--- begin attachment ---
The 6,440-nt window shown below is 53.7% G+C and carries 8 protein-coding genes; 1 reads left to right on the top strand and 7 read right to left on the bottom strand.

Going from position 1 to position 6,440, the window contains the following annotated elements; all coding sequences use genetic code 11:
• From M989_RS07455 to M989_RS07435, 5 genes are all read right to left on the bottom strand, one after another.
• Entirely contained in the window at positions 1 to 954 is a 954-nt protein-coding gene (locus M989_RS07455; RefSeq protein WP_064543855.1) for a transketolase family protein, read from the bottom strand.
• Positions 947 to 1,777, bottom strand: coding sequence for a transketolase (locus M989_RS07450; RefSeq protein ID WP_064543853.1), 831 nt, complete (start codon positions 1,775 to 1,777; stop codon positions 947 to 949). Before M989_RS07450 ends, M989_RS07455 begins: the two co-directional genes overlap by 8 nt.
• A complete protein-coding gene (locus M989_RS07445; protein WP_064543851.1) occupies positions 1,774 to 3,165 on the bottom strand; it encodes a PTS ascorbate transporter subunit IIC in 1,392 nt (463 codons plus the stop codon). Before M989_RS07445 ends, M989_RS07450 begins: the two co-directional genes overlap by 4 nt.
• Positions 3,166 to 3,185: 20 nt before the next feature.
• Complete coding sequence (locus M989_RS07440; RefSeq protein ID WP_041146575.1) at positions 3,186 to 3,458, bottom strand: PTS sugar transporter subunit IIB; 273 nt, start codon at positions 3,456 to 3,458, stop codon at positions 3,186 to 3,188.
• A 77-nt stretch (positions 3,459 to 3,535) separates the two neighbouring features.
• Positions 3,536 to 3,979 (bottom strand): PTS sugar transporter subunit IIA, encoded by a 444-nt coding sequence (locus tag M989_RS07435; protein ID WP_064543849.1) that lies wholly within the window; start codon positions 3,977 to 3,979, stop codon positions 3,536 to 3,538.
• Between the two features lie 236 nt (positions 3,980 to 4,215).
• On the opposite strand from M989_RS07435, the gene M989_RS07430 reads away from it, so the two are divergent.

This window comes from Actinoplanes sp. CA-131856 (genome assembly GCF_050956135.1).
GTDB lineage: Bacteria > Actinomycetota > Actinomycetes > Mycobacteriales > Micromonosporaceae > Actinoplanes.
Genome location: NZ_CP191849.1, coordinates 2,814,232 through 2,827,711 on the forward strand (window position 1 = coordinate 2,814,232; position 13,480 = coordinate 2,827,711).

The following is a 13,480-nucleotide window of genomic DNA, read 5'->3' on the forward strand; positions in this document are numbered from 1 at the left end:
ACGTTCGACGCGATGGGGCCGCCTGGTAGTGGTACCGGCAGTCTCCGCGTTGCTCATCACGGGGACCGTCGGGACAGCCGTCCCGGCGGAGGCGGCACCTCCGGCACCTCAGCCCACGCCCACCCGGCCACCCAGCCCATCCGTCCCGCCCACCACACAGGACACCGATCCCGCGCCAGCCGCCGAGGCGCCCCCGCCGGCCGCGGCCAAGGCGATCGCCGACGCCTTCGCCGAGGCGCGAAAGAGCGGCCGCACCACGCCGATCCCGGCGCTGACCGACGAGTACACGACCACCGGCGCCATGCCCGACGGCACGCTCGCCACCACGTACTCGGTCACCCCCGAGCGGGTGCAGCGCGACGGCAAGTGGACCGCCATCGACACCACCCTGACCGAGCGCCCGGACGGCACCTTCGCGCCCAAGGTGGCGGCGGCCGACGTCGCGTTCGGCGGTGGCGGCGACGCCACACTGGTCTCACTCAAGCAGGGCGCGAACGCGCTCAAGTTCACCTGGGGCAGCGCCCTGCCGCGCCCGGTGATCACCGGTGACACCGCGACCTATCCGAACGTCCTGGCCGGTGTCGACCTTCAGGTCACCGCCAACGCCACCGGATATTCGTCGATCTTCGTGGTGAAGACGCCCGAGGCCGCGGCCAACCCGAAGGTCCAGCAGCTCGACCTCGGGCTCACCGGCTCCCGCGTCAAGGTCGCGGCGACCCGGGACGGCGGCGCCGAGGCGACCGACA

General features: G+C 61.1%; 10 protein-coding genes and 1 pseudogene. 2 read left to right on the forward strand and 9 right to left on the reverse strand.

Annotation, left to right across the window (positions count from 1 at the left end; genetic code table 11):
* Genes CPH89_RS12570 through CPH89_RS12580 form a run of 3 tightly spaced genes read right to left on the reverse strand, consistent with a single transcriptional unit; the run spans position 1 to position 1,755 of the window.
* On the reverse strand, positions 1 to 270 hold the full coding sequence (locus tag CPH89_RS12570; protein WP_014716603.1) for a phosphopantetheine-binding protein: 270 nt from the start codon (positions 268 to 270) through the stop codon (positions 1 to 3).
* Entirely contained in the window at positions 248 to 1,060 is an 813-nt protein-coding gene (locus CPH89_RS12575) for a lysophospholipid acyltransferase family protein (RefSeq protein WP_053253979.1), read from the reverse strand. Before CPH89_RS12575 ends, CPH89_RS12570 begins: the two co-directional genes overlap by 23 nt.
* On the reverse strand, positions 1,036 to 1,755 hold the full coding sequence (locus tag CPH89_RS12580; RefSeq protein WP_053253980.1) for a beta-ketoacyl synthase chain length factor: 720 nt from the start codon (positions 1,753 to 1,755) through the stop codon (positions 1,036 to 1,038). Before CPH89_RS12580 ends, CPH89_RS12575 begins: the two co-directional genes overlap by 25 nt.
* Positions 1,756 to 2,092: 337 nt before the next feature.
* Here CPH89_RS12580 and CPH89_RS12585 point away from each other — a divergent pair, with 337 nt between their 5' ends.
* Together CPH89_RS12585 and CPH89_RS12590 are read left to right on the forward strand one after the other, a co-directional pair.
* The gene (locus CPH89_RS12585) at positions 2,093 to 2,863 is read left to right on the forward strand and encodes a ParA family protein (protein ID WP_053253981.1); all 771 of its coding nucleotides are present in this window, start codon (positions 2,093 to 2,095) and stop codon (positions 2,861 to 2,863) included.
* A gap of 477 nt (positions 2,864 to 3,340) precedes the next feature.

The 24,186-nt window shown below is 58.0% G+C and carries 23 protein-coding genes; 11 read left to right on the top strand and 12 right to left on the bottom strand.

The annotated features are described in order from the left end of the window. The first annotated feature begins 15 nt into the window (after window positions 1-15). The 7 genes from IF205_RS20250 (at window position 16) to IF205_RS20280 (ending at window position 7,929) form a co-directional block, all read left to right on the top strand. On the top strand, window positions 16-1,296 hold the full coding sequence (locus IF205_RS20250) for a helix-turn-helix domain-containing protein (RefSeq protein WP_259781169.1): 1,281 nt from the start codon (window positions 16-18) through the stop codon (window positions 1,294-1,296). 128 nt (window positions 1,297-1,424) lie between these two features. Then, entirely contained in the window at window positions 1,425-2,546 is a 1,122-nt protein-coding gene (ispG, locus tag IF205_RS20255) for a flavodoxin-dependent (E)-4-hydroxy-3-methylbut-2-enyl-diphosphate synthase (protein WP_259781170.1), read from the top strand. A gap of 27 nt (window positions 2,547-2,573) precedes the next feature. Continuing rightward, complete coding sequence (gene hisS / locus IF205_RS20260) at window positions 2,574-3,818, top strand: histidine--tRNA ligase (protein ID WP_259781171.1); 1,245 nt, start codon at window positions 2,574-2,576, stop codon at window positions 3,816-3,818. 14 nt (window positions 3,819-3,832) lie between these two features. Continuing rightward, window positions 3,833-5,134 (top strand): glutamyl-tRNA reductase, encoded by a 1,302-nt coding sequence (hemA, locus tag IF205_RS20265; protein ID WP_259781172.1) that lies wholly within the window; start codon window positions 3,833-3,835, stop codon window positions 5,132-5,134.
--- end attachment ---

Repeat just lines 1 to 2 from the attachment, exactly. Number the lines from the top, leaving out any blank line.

The 6,440-nt window shown below is 53.7% G+C and carries 8 protein-coding genes; 1 reads left to right on the top strand and 7 read right to left on the bottom strand.

Going from position 1 to position 6,440, the window contains the following annotated elements; all coding sequences use genetic code 11: